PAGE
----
Omstedt conducted 10 interviews with current and former ratings analysts and with 12 financial professionals working in New Jersey local governments. He finds that while municipal credit ratings are certainly based on financial data, such as whether a municipality owes huge sums for employee pensions, they’re also based on subjective measures. Ratings analysts go out to observe economic conditions in municipalities and use those on-the-ground observations to help determine credit ratings.
The final ratings are a product of what the data and observations say about a municipality’s budget flexibility. As Omsted explains, “their search for flexibility is essentially concerned with only one thing: the municipality’s ability to revise all other commitments that could stand between bondholders and the debt service in the event of a fiscal conflict.”
Do rating agencies benefit from providing higher ratings? Evidence from the consequences of municipal bond ratings recalibration
Anne Beatty, Jacquelyn Gillette, Reining Petacchi and Joseph Weber. Journal of Accounting Research, March 2019.
The authors examine nearly 6,000 credit ratings for 4,237 muni bond issues in 2008, 2009, 2011 and 2012 in Texas and California, the only two states that provide data on ratings fees. The authors skip 2010 because that’s when two of the major credit ratings agencies, Moody’s and Fitch, recalibrated their ratings scales. The recalibration meant more than 500,000 bonds across the country got better credit ratings without any change to their underlying default risk. Standard & Poor’s, by contrast, didn’t change its credit rating methodology. The authors want to know whether “credit rating agencies receive higher fees and gain greater market share when they provide more favourable ratings.”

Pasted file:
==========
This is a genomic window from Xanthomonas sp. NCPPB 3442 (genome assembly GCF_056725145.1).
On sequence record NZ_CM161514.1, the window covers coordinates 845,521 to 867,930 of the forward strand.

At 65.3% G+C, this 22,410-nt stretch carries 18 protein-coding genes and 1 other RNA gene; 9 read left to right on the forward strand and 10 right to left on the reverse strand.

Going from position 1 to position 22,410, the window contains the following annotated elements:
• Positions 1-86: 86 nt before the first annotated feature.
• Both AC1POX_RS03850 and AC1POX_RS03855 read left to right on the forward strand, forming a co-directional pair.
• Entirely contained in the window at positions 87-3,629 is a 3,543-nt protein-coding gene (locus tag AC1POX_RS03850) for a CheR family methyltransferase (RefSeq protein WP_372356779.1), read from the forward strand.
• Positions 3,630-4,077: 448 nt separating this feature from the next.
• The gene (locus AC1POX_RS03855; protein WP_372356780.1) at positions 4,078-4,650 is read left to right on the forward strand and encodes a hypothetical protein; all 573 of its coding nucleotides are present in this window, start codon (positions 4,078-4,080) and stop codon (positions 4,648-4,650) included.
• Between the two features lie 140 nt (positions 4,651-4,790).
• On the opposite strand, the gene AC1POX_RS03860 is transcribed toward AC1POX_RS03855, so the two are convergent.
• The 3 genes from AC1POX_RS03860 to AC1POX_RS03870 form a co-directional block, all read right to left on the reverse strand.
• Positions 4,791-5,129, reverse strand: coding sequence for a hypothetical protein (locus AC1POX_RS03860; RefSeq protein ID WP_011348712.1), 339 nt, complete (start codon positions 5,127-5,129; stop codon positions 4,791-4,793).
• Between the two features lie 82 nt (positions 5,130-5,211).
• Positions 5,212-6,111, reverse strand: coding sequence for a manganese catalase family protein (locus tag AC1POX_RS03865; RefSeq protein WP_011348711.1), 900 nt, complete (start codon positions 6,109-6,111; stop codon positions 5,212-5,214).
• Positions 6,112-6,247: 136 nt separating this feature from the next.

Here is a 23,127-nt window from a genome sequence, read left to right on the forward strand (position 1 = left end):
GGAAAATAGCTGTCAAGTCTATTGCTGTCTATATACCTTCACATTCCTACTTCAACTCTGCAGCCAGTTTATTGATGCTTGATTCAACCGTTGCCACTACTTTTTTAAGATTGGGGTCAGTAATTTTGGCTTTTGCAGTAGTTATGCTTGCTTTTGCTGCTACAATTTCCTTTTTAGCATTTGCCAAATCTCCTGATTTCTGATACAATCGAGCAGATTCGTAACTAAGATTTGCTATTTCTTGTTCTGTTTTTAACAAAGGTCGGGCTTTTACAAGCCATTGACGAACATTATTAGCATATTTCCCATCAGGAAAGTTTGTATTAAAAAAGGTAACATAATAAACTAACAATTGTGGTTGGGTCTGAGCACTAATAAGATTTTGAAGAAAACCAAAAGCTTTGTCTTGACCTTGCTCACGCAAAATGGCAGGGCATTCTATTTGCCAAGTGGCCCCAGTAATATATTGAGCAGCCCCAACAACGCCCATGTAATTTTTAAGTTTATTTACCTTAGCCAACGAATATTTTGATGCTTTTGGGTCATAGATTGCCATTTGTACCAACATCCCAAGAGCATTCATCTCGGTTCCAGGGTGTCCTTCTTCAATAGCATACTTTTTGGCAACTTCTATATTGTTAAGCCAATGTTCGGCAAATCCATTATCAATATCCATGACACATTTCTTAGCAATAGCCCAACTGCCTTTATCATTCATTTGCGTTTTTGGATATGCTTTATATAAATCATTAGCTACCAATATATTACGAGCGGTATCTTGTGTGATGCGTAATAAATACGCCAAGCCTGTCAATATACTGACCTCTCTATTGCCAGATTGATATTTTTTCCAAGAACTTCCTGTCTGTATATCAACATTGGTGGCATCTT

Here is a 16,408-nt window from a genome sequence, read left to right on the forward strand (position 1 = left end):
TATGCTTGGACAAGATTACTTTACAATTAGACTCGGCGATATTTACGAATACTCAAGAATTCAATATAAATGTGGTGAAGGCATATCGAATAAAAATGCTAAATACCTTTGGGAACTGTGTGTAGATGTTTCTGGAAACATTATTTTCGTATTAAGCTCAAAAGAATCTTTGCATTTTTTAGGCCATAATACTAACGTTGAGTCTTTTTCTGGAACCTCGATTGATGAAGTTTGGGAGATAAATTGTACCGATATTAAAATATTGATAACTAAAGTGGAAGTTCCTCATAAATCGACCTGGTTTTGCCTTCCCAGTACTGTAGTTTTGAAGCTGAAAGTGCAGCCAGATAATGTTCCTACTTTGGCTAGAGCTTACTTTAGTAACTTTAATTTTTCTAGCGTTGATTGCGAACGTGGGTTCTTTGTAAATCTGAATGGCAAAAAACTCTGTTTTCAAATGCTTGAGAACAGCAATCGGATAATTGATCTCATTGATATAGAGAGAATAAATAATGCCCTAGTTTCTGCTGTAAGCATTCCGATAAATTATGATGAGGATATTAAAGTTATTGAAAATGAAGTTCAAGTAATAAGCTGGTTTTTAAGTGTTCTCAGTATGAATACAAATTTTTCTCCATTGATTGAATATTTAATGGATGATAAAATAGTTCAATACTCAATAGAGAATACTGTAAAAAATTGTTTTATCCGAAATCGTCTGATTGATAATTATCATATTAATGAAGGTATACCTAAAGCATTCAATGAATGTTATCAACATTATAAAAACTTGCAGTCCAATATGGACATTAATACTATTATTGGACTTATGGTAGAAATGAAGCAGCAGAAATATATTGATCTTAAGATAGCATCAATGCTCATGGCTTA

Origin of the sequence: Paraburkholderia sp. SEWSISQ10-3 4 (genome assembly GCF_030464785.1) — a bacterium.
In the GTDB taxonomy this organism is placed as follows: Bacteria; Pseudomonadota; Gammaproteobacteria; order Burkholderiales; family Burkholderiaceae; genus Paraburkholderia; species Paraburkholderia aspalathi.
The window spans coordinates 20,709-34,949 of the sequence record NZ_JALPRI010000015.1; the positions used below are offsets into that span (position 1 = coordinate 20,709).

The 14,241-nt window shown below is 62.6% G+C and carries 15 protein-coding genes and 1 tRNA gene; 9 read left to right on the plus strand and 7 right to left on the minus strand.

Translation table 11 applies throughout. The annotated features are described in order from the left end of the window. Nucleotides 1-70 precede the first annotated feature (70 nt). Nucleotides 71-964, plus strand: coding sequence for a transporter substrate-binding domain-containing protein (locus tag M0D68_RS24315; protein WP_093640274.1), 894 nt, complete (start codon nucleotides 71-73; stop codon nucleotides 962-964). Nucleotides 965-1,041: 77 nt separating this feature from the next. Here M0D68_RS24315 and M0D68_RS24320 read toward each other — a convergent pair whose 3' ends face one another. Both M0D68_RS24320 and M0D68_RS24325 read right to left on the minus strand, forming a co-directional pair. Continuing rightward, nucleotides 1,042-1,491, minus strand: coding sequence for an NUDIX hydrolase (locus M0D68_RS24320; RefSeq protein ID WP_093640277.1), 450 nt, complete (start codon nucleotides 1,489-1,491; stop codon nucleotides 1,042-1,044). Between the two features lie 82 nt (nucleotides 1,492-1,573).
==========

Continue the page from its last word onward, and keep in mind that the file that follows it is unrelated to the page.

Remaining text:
For bonds rated by the three major credit rating agencies, fees tracked consistently before recalibration. But in the two years after recalibration, Moody’s and Fitch charged on average 11% higher fees than Standard & Poor’s across the sample of bonds. The authors also find that for single-rated bonds — those that come with a rating from only one of the ratings agencies — issuers are more likely to go with Moody’s or Fitch.
“These results imply that by increasing their ratings, Moody’s and Fitch garnered new customers and increased their fees for both their existing customers and new customers,” the authors write.